George Floyd’s America (2): “Floyd had long seen sports as his path out of the poverty, crime and drugs of Houston’s Third Ward”

Latest in a series of posts in the wake of the George Floyd murder

“You and me [speaking to Councilman Reynolds] had one path in life, and we got to where we are because of that path. There’s other people who don’t have that path, don’t have those opportunities. Ok, that’s part of the problem, that goes back to housing, poverty, education, medical assistance in this country and a lot of other different issues. . . . This is something you talk about, the systemic racism, which is part of the problem in this country, and it’s embedded in criminal justice, housing, and a lot of other things. . . . And I do have to agree with you, I’m not disagreeing with you . . . but what you’re saying is exactly what the Captain has said, the Deputy has said, we talk among ourselves. It may not be here in the City, but it’s in the overall system. And that’s what we need to go after. And I understand the anger of people out there. I understand the anger of people of color out there. They have the feeling they are not getting their part of the American Dream. And that’s what it is. A young kid should expect to grow up in a good family, go to high school, go to college, have a good paying job, but there’s a lot of hurdles placed in front of certain kids, and they can’t get over those hurdles. You and me, we had hurdles, but we were able to get over them. But everybody doesn’t go that same route. I’m in agreement with what you’re saying. I don’t know how we change that whole system.”

Mark DiLuzio
Bethlehem Chief of Police
2014-2020

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George Floyd died 6 months ago this week. The Washington Post’s six-part series, “George Floyd’s America,” examines the role systemic racism played throughout Floyd’s 46-year life. The reporting explores the institutional and societal roadblocks Floyd encountered as a Black man from his birth in 1973 until his death. The series is based on a review of thousands of documents and more than 150 interviews with Floyd’s friends, colleagues, public officials, and scholars.

Gadfly would like you to join with him in reading one part of that remarkable series each day, using as your frame the remarkable statement above about the reality of systemic racism by retired Chief Mark DiLuzio at the August 11 Public Safety Committee meeting as part of a conversation with current Chief Michelle Kott and Councilman Willie Reynolds. The entire 6-minute exchange is worth listening to.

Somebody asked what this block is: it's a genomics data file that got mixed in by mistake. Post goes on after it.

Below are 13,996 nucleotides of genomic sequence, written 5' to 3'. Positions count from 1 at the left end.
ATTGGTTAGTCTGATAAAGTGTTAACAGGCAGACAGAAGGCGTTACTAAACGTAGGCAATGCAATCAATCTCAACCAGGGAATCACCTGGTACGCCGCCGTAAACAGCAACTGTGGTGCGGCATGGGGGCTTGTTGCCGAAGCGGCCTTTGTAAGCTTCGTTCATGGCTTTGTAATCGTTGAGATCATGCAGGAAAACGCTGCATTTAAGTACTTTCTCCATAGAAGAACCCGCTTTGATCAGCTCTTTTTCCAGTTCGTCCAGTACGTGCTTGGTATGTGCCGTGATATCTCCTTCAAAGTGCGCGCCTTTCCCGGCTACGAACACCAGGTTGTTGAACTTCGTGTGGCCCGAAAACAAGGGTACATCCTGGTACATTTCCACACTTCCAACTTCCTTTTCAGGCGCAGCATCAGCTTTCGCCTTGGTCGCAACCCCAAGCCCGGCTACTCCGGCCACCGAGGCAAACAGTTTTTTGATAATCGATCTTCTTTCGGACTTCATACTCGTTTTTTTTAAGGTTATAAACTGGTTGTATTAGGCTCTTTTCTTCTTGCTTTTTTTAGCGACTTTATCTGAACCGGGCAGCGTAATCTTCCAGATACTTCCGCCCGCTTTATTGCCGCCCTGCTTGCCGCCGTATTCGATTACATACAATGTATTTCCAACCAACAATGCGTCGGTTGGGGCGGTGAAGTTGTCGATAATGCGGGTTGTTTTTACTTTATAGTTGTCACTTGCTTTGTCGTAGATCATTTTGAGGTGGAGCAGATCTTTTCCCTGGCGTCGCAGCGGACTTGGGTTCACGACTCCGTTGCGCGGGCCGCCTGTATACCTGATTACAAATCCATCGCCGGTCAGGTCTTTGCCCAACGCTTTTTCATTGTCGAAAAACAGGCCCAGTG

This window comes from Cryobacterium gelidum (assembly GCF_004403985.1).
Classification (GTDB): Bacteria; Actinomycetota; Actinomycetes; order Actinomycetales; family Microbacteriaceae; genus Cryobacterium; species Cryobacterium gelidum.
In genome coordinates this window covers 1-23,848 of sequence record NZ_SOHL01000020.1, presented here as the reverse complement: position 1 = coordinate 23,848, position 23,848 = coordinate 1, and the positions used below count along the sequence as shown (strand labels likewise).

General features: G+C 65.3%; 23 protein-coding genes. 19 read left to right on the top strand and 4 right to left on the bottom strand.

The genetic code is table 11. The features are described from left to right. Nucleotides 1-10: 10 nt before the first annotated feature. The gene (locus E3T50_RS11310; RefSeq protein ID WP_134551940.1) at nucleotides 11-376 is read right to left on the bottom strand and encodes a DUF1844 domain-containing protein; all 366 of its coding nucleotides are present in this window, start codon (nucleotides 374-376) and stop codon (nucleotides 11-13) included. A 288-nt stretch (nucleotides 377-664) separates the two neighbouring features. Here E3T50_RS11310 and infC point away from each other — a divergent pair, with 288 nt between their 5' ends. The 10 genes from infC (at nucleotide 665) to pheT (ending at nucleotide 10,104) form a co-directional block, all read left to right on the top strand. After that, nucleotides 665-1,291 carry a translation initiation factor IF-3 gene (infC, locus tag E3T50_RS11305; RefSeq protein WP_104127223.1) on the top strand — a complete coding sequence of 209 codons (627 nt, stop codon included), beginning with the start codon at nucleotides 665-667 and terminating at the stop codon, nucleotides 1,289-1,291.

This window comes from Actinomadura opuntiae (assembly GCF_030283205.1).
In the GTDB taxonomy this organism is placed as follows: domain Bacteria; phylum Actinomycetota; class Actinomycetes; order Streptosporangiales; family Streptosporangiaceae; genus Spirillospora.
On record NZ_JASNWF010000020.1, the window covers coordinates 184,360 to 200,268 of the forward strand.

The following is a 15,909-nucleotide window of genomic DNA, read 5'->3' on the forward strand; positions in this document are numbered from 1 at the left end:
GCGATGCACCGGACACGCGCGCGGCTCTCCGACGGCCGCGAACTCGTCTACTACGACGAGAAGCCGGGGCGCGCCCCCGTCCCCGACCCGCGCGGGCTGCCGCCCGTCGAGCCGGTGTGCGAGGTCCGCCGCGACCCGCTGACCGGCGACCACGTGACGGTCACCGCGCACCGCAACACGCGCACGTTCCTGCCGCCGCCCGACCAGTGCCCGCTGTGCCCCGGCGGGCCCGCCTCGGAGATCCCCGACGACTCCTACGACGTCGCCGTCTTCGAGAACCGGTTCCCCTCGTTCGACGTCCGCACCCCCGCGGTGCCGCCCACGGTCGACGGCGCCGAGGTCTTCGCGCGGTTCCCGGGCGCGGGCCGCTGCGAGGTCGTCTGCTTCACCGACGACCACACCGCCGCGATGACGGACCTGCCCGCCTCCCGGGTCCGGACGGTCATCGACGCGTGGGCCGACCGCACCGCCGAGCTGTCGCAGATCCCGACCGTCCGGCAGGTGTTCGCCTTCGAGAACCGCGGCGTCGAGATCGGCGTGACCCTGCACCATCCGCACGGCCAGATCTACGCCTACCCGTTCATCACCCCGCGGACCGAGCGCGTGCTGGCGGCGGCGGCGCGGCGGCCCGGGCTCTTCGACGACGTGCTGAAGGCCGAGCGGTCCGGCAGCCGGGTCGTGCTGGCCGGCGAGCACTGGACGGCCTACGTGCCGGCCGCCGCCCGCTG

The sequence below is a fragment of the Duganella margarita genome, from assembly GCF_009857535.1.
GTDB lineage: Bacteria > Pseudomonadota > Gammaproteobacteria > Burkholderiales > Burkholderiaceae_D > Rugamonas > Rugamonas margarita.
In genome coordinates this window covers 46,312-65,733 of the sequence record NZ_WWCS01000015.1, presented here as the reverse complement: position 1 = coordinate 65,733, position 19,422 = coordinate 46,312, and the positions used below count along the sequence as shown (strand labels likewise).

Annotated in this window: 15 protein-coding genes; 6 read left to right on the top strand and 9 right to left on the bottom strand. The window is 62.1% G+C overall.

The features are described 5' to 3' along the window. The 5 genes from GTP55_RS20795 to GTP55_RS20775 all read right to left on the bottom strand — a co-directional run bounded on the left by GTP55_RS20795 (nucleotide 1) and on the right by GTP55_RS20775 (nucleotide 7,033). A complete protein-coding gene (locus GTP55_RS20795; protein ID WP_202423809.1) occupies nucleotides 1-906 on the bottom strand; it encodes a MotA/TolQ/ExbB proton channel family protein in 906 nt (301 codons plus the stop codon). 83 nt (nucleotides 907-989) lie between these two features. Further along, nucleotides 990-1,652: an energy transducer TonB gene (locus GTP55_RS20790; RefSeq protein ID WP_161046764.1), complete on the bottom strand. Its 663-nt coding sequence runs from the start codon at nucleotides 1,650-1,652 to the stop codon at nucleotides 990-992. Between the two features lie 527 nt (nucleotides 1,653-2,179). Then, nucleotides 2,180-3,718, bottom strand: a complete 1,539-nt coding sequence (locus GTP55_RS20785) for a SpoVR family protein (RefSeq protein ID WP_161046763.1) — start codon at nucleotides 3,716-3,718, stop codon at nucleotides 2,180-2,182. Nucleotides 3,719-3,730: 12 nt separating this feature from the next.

Disputes over the reality of systemic racism disrupt and divide us nationally and locally, but our officers and our councilman agree that systemic racism not only lives but it haunts us.

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“Looking for his ticket out: At Jack Yates High, No. 88 pinned his dreams on sports”

HOUSTON — Shortly before the kickoff of the 1992 state championship game, George Floyd, the starting tight end for mighty Jack Yates High School, stepped onto the field at the University of Texas.

As he took in the stadium, packed then with nearly 78,000 seats, Floyd bumped into Ralph Cooper, a sports radio personality who had had him on his show a few times. Over the years, he had gently pressed the basketball and football star to take the school part of school more seriously.

There, surrounded by the state’s flagship university and all it had to offer, Floyd wondered aloud whether he should have listened. “Now I see what some of you all were talking about in regards to making that extra effort in the classroom,” Cooper recalled Floyd telling him.

At that moment, Floyd’s future was already in jeopardy. He had tried and failed at least twice to pass a mandatory state exam. If he couldn’t pass it, he wouldn’t graduate. A big-time college scholarship would be out of the question.

Floyd had long seen sports as his path out of the poverty, crime and drugs of Houston’s Third Ward. At 6 feet 6 inches, he excelled at basketball and then football, and his talents repeatedly gave him a shot at a different life. But, just as often, Floyd’s shaky education stood in his way.

Jack Yates High School has long been a source of identity, pride and affection in Houston’s Black community. Founded in 1926, it was named for a formerly enslaved man who became an influential minister. Graduates include city leaders and national figures such as broadcaster Roland Martin, actress Phylicia Rashad and her sister, the choreographer Debbie Allen. It has thrived in sports, producing, in 1985, what some say is the best high school team in Texas football history.

But for decades Yates has struggled in its central mission to educate students, a victim of a U.S. educational system that concentrates the poorest, highest-need children together, setting them up for failure.

continue . . .

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the second part in a 6-part series

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